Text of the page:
Large Guerrilla Band

Location: Monroe County

Date: about 20 Oct 1864

Source: "O.R." series 1, part 4, pp. 136-7, pp. 162,163

Description: A sketchy Union military report says that a Green with about 300 Rebel guerrillas (or recruits) were in Monroe County and briefly occupied Paris. The report says "the rebels hold high carnival in Monroe County." It is very possible with hindsight that this is the same group that raided Paris on 15 October, but events were transpiring so quickly at that time in other parts of MO that little attention was paid to this. About this same day a large body of Rebels was also reported nearby in west Ralls County.



Location: at or near Paris, Monroe County

Date: about 26 Oct 1864

Source: "O.R." series 1, vol. 41, part 4, pp. 254, 276

Description: This scanty report only tells us that COL William Forbes' force of 42nd Missouri Infantry

(mounted) or part of it lost one man killed at or near Paris fighting guerrillas about this date, evidently while chasing COL Washington "Wash" McDaniel and his 400 or so Rebels who were riding fast through the county heading south into Audrain County and perhaps to later catch up with General Price's forces then in far west Missouri at the Kansas line.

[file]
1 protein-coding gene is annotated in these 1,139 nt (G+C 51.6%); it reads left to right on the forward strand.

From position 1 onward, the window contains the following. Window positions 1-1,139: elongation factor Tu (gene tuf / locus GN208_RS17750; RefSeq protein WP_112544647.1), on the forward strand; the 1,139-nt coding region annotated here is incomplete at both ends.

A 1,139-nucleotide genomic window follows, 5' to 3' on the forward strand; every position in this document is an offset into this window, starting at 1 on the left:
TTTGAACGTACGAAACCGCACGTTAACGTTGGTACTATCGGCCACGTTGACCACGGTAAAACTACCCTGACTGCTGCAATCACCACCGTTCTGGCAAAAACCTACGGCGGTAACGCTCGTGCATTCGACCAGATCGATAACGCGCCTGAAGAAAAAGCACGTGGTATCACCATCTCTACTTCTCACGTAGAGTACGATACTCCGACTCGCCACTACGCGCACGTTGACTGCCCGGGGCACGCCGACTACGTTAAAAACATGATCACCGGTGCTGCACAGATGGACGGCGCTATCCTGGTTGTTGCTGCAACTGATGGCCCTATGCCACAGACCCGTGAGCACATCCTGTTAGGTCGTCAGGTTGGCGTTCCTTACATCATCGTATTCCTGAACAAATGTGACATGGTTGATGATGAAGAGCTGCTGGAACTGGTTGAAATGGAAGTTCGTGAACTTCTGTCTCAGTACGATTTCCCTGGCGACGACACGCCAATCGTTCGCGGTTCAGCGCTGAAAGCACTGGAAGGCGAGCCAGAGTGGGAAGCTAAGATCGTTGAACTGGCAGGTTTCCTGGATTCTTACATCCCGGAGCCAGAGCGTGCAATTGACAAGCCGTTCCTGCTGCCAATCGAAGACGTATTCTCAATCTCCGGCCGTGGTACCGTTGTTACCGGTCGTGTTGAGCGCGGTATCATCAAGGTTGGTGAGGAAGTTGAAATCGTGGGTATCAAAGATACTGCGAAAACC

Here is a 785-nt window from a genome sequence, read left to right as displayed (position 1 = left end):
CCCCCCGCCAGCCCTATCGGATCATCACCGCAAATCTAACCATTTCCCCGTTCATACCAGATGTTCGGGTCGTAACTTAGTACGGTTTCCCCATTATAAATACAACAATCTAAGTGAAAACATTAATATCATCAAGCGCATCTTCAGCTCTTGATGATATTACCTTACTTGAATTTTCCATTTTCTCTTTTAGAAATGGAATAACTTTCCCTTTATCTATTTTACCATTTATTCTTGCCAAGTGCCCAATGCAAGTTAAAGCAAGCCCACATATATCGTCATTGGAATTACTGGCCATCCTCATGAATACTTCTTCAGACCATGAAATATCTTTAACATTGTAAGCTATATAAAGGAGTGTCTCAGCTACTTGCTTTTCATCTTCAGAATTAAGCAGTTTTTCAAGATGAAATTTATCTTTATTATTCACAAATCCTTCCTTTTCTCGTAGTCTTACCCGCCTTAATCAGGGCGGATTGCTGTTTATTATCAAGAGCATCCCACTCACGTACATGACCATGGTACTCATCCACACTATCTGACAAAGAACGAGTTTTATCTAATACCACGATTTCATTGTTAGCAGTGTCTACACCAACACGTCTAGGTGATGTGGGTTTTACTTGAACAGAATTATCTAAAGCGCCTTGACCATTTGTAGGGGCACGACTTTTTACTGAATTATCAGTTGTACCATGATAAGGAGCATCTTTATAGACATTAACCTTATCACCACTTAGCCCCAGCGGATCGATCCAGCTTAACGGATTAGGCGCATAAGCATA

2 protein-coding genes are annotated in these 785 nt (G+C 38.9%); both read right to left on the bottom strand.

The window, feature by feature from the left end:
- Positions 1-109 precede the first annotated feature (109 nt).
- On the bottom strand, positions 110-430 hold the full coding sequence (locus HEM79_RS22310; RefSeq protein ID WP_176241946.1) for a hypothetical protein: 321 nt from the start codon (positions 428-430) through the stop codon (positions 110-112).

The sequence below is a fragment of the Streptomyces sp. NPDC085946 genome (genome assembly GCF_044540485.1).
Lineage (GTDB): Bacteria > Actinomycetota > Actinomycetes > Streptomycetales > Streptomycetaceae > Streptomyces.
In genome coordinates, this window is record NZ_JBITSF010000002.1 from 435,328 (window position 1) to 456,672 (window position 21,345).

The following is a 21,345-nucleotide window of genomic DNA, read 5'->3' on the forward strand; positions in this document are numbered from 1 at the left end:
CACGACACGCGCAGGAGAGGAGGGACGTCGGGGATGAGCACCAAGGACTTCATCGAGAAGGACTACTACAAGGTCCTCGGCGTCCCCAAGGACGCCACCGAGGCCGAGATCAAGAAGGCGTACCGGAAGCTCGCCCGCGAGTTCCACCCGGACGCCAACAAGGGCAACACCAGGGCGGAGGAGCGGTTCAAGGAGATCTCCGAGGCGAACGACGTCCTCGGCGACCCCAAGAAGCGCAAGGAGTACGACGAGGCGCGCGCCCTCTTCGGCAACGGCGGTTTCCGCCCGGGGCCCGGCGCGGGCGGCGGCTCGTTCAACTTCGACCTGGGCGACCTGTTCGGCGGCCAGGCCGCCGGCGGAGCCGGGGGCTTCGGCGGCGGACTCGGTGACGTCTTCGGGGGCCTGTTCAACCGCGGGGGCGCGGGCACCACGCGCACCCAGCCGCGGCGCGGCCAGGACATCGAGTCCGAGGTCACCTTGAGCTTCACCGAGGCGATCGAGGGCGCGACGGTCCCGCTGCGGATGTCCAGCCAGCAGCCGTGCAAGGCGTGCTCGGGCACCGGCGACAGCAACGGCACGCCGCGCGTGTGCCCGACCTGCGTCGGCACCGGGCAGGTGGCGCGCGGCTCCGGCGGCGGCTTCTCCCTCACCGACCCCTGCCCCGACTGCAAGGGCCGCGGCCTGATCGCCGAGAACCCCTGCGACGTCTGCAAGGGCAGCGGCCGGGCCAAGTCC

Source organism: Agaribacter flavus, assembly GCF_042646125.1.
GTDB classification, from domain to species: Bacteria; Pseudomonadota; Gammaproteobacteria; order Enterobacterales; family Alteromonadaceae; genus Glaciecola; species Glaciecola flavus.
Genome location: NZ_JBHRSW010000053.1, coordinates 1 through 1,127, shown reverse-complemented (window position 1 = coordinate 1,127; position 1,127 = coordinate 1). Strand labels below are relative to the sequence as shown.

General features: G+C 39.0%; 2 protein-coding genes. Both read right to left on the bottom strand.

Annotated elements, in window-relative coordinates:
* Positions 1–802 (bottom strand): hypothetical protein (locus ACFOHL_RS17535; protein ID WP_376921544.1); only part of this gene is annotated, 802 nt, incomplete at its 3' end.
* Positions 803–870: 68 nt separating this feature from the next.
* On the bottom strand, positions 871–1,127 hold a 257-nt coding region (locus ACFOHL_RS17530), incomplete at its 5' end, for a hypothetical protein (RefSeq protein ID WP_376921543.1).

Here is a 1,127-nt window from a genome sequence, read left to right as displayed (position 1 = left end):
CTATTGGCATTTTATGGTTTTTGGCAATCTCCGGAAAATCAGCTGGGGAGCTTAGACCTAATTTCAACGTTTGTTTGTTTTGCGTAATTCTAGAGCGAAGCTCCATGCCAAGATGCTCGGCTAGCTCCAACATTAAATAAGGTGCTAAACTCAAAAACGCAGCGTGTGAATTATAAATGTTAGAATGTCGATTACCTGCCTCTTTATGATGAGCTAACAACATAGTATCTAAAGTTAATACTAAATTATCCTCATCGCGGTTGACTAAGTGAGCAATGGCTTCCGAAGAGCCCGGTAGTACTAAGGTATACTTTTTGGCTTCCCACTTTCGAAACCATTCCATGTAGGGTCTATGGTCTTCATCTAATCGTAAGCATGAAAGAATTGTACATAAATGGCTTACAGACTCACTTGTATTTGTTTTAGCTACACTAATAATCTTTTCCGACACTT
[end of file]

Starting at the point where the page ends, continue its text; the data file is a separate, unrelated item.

Union Troop Disposition Report

Location: near Monroe County

Date: 31 Oct 1864

Source: "O.R." series 1, vol. 41, part 4, p. 371

Description: This routine Union report telling where troops were on that date stationed identifies the only Yankee troops in the Monroe County area to be LTC Alexander F. Denny and four companies of 46th EMM at Allen in east Randolph County and CPT Lewis F. Carrothers and a provisional company of 70th EMM at Shelbyville, Shelby County.


Sketchy Union Report of Rebels in Region

Location: Monroe and surrounding counties

Date: about 12 or 13 Nov 1864

Source: "O.R." series 1, vol. 41, part 4, pp. 566-7

Description: Union militia official BG Joseph B. Douglass at nearby Mexico, Audrain County, estimated for his superiors that there were at that time about 200 active Rebels in Howard County, about 250 in Boone County, about 100 in Randolph County, and about

250 in Monroe County.


Guerrilla Depredations

Location: in Monroe County

Date: evening of 24 Nov 1864:  

Source: "O.R." series 1, vol. 41, part 4, pp. 682, 890